Tuesday, October 02, 2007

Patent reform: " people who need patents versus people who don't need patents."

In an article appearing in The Register, Steve Perlman criticizes various aspects of patent reform 2007 (HR 1908 / S 1145).

Of the motivation for patent reform:

Many in the press have painted the bill as a battle between high-tech businesses and pharmaceutical businesses, which generate so much revenue from patent licenses. But in Perlman's eyes, it's a fight between large tech companies and everyone else, including small tech companies.

"This is isn't pharm versus high-tech," he said. "This is people who need patents versus people who don't need patents."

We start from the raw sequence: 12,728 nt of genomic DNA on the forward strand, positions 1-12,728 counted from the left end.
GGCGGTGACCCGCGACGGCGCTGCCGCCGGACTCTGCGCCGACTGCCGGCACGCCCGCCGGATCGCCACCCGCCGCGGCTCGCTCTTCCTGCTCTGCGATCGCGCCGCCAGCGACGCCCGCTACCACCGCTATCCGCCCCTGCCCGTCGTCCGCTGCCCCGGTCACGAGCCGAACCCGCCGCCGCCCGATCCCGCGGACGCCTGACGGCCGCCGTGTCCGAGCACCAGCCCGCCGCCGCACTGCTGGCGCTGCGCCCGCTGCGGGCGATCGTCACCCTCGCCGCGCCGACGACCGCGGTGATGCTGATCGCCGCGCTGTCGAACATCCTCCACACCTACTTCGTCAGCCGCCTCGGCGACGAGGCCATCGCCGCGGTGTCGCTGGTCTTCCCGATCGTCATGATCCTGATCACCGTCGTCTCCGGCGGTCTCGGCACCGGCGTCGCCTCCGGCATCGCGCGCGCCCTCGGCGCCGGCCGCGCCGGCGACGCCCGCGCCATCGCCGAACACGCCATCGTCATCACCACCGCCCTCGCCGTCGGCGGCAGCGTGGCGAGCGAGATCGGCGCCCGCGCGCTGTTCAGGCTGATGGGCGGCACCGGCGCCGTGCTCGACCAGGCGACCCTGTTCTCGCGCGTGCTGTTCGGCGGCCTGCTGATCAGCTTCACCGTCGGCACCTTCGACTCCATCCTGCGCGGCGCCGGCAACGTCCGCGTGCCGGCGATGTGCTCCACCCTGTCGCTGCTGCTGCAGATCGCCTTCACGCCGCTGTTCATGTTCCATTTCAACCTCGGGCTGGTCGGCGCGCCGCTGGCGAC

Of first-to-file:

Filing a patent is expensive, he points out, and with a first-to-file rule in place, startups don't have the dough to cover all their bases. "In a first-to-invent country, if you have 25 ideas on a whiteboard, you don't have to file 25 patents. You don't even file when you whittle it down to 12. You file when you're down to five really good ideas."

"In a first-to-file company, you can't do it that," he continued. "You have to file all 25 ideas, just in case one of those turns out be the right idea." And each patent costs you $10,000. "The cost of invention is less in a first-to-invent country."

Of the sneaky way patent reform went throught the House:

"They're gathering the troops," Perlman said. "They're saying 'We're not going to let this thing slip through the Senate the way it slipped through the House.'"

See also

HR 1908: bad for start-up companies?


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